Portobello Harbour, Dublin 8.
Pic by Karl Ffrench
Seán Ó Ciardha writes:
We published a skate video yesterday on [TG4’s] BLOC, following on from our coverage of the skate against suicide last week. The video is a real love letter to Dublin, and counter culture, and is beautifully shot and edited…
Tá stoked orm.
Previously: Skate For Life
Fairview Park skate park, Fairview, Dublin 3
Photographer Donal Moloney writes:
What I know about skateboarding and in particular it’s culture could be written on the back of a stamp. I tend to think of them as the street version of surfer dudes, just less tanned, less toned and more likely to get up later in the dayYesterday I learned a little more.
I was on my way to Howth for lunch and passing Fairview park when I spotted a group of airborne hairy lads. Torn between the choice of filling my belly and a photo opportunity, I opted for the latter. A couple of hours later I was a lot hungrier but a little wiser.
In between bouts of high energy flips and turns introduced myself and asked a few if they’d mind me taking some shots. They were more than helpful. Here’s a few of my notes:
Pic 3 and 10: Brian (26) had recently returned to Ireland having done an internship as a writer at the cCannabis Career Institute. “Some things grow better in a different environment” he said.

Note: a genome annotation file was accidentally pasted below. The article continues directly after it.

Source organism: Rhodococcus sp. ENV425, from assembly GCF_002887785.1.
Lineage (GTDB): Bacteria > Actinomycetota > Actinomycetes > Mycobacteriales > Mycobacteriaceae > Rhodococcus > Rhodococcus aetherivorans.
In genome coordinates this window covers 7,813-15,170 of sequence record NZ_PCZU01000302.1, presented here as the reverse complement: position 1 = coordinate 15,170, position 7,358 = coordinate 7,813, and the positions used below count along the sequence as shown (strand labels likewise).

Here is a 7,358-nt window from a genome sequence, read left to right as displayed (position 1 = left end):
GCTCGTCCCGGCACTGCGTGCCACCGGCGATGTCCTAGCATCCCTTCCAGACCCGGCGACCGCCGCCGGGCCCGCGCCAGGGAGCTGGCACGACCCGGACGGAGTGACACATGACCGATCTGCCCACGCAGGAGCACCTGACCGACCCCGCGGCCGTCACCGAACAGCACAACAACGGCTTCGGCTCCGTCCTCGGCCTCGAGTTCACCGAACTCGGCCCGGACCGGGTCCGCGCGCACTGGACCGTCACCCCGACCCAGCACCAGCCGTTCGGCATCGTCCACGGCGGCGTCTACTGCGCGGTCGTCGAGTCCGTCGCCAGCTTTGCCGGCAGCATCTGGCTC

Pic 4 and 5: Dion (26) is a music producer and one of the original crew at Fairview park.
Evan or ‘Minty‘ (19) as he prefers to be known, arrived straight from the night shift at Dublin Airport. A very bubbly and talkative character. He’d make a great politician.
Pic 8: Lukasz (28) “Skateboarding more popular in Poland”
Pic 6: Cathal (20) Back from a J1 in LA.. Doing a masters in Engineering.
Not pictured: Mark (27) Studied art at NCAD. “Parks are great but we learned on the street, the kerbs.”
Niall Neeson writes:
“Welcome to the first of two Brian Lotti edits from our international gang of marauders, as we linked up with the Belfast crew for a few days of rampaging around old haunts. From there, our adventure took us up through County Antrim to Portrush, right on the north coast, for a solid day of street skating in glorious sunshine.”
“Morning would come too early and we would find ourselves putting in the hard yards to cross Lough Foyle and into the majesty and mystery of County Donegal where we once again had hospitality to take your breath away from skaters and old ladies alike.”
“Running the gauntlet of storms we crammed in some schoolyard sessions and stopped the traffic once or twice before easing out across the lakelands of Fermanagh and across the entire country to Dublin. That, however, is a story for next week; right now enjoy some lesser-spotted skateboarding from the backstreets and backyards of Ulster.”
An Irish skateboard documentary? You better believe it. Directed by JJ Rolfe.
The initial driving force behind the scene was a proprietor of a unique skate shop in North Dublin inner city – ‘Clive’s of Hill Street’. From here, Clive Rowen single-handedly progressed the skate scene through the building of primitive ramps at the shop before graduating to a temporary skate park in the Top Hat Ballroom in Dún Laoghaire, Co Dublin….an exploration of a sport trying to legitimise itself against the backdrop of 80s Ireland.
Deave Leahy writes:
A trailer for an Irish skateboard documentary. Funded by the Irish Film Board it screens as part of the Galway Film Fleadh this week